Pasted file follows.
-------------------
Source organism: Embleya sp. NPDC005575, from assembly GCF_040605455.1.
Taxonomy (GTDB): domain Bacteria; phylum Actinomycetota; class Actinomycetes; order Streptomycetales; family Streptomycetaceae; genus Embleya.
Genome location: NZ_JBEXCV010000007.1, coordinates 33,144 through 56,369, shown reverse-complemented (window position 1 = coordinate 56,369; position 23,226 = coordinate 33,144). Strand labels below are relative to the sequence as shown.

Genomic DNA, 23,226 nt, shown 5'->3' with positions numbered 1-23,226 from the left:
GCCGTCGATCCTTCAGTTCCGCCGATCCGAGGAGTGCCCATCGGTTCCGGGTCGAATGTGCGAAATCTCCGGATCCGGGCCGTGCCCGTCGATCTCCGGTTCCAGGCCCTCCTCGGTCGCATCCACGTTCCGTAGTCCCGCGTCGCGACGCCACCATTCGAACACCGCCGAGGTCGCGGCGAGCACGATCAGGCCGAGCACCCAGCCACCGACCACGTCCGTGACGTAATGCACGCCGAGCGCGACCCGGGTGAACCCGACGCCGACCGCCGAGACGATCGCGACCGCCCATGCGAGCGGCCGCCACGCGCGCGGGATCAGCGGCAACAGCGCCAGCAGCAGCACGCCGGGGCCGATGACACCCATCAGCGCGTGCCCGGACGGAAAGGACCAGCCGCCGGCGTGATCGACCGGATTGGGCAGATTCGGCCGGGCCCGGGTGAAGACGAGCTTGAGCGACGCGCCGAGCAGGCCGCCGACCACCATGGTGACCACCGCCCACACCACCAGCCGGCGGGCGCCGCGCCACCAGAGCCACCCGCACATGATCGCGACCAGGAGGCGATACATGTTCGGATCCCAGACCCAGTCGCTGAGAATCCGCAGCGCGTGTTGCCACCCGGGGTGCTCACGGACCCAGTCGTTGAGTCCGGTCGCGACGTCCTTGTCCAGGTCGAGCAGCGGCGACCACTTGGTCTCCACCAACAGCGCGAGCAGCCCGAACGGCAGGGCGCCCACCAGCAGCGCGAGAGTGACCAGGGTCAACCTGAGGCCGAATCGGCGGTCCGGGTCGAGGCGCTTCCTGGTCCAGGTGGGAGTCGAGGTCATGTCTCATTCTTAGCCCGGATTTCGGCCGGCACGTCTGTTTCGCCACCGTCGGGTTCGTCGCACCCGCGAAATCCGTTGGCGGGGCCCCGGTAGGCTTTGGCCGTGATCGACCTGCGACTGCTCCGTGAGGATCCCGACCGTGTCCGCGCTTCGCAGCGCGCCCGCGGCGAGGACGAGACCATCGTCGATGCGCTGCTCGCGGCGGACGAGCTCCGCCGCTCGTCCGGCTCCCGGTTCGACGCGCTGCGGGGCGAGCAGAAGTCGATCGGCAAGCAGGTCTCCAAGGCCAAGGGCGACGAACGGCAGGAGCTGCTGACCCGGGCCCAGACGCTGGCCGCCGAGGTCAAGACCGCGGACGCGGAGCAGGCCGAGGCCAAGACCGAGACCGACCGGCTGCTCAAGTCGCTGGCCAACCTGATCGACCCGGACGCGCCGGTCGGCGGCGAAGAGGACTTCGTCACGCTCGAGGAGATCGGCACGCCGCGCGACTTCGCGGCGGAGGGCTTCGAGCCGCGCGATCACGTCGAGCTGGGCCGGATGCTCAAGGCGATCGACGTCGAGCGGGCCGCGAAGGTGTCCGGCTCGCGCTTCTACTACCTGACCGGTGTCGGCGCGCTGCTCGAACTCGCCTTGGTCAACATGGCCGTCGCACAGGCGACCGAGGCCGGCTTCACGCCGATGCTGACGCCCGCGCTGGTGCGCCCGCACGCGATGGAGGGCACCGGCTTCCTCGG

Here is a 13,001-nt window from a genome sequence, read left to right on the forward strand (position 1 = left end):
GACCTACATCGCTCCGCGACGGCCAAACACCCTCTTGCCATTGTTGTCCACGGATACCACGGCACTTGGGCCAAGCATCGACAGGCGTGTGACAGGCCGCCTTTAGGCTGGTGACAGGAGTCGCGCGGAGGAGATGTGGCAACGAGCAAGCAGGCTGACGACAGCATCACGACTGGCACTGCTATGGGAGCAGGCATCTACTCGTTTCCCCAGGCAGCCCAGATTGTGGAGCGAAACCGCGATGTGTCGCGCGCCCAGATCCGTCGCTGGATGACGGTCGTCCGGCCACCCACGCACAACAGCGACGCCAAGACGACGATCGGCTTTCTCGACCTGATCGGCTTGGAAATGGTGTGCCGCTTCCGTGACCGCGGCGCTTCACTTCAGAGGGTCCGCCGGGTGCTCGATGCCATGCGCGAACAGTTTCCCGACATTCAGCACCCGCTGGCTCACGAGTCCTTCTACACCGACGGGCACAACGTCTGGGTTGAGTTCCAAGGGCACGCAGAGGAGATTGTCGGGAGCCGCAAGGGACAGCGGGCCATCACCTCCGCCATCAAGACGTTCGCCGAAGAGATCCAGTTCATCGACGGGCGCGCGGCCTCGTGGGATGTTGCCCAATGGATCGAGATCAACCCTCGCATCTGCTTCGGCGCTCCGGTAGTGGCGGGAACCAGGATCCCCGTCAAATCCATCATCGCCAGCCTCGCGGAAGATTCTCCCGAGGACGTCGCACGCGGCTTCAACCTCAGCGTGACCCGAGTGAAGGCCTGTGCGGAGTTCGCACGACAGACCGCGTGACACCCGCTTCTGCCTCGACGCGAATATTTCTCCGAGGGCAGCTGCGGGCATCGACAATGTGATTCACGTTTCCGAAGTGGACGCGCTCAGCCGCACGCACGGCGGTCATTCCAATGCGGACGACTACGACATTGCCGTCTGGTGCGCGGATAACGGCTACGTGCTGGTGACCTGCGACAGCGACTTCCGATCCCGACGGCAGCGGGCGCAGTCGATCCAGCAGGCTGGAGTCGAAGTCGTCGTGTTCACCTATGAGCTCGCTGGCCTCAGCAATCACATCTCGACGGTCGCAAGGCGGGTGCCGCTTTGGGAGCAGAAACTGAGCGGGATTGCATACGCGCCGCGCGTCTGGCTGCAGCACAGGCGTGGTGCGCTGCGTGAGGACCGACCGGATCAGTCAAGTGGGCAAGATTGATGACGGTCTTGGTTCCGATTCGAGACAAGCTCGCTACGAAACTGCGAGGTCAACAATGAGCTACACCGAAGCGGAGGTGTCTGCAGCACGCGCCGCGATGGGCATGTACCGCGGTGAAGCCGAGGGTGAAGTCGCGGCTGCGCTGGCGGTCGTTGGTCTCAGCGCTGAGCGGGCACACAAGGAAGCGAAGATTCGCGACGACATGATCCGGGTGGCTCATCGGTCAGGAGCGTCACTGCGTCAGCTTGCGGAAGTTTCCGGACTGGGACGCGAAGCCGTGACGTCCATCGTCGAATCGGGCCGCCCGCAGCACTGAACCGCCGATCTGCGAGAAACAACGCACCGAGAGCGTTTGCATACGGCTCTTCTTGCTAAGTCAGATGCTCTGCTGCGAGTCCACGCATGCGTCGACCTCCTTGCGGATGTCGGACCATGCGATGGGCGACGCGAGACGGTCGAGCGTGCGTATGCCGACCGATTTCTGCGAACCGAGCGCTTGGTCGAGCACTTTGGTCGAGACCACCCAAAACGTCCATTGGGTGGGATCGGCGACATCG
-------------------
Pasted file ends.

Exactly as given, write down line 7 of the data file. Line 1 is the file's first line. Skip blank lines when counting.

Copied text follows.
GACCTACATCGCTCCGCGACGGCCAAACACCCTCTTGCCATTGTTGTCCACGGATACCACGGCACTTGGGCCAAGCATCGACAGGCGTGTGACAGGCCGCCTTTAGGCTGGTGACAGGAGTCGCGCGGAGGAGATGTGGCAACGAGCAAGCAGGCTGACGACAGCATCACGACTGGCACTGCTATGGGAGCAGGCATCTACTCGTTTCCCCAGGCAGCCCAGATTGTGGAGCGAAACCGCGATGTGTCGCGCGCCCAGATCCGTCGCTGGATGACGGTCGTCCGGCCACCCACGCACAACAGCGACGCCAAGACGACGATCGGCTTTCTCGACCTGATCGGCTTGGAAATGGTGTGCCGCTTCCGTGACCGCGGCGCTTCACTTCAGAGGGTCCGCCGGGTGCTCGATGCCATGCGCGAACAGTTTCCCGACATTCAGCACCCGCTGGCTCACGAGTCCTTCTACACCGACGGGCACAACGTCTGGGTTGAGTTCCAAGGGCACGCAGAGGAGATTGTCGGGAGCCGCAAGGGACAGCGGGCCATCACCTCCGCCATCAAGACGTTCGCCGAAGAGATCCAGTTCATCGACGGGCGCGCGGCCTCGTGGGATGTTGCCCAATGGATCGAGATCAACCCTCGCATCTGCTTCGGCGCTCCGGTAGTGGCGGGAACCAGGATCCCCGTCAAATCCATCATCGCCAGCCTCGCGGAAGATTCTCCCGAGGACGTCGCACGCGGCTTCAACCTCAGCGTGACCCGAGTGAAGGCCTGTGCGGAGTTCGCACGACAGACCGCGTGACACCCGCTTCTGCCTCGACGCGAATATTTCTCCGAGGGCAGCTGCGGGCATCGACAATGTGATTCACGTTTCCGAAGTGGACGCGCTCAGCCGCACGCACGGCGGTCATTCCAATGCGGACGACTACGACATTGCCGTCTGGTGCGCGGATAACGGCTACGTGCTGGTGACCTGCGACAGCGACTTCCGATCCCGACGGCAGCGGGCGCAGTCGATCCAGCAGGCTGGAGTCGAAGTCGTCGTGTTCACCTATGAGCTCGCTGGCCTCAGCAATCACATCTCGACGGTCGCAAGGCGGGTGCCGCTTTGGGAGCAGAAACTGAGCGGGATTGCATACGCGCCGCGCGTCTGGCTGCAGCACAGGCGTGGTGCGCTGCGTGAGGACCGACCGGATCAGTCAAGTGGGCAAGATTGATGACGGTCTTGGTTCCGATTCGAGACAAGCTCGCTACGAAACTGCGAGGTCAACAATGAGCTACACCGAAGCGGAGGTGTCTGCAGCACGCGCCGCGATGGGCATGTACCGCGGTGAAGCCGAGGGTGAAGTCGCGGCTGCGCTGGCGGTCGTTGGTCTCAGCGCTGAGCGGGCACACAAGGAAGCGAAGATTCGCGACGACATGATCCGGGTGGCTCATCGGTCAGGAGCGTCACTGCGTCAGCTTGCGGAAGTTTCCGGACTGGGACGCGAAGCCGTGACGTCCATCGTCGAATCGGGCCGCCCGCAGCACTGAACCGCCGATCTGCGAGAAACAACGCACCGAGAGCGTTTGCATACGGCTCTTCTTGCTAAGTCAGATGCTCTGCTGCGAGTCCACGCATGCGTCGACCTCCTTGCGGATGTCGGACCATGCGATGGGCGACGCGAGACGGTCGAGCGTGCGTATGCCGACCGATTTCTGCGAACCGAGCGCTTGGTCGAGCACTTTGGTCGAGACCACCCAAAACGTCCATTGGGTGGGATCGGCGACATCG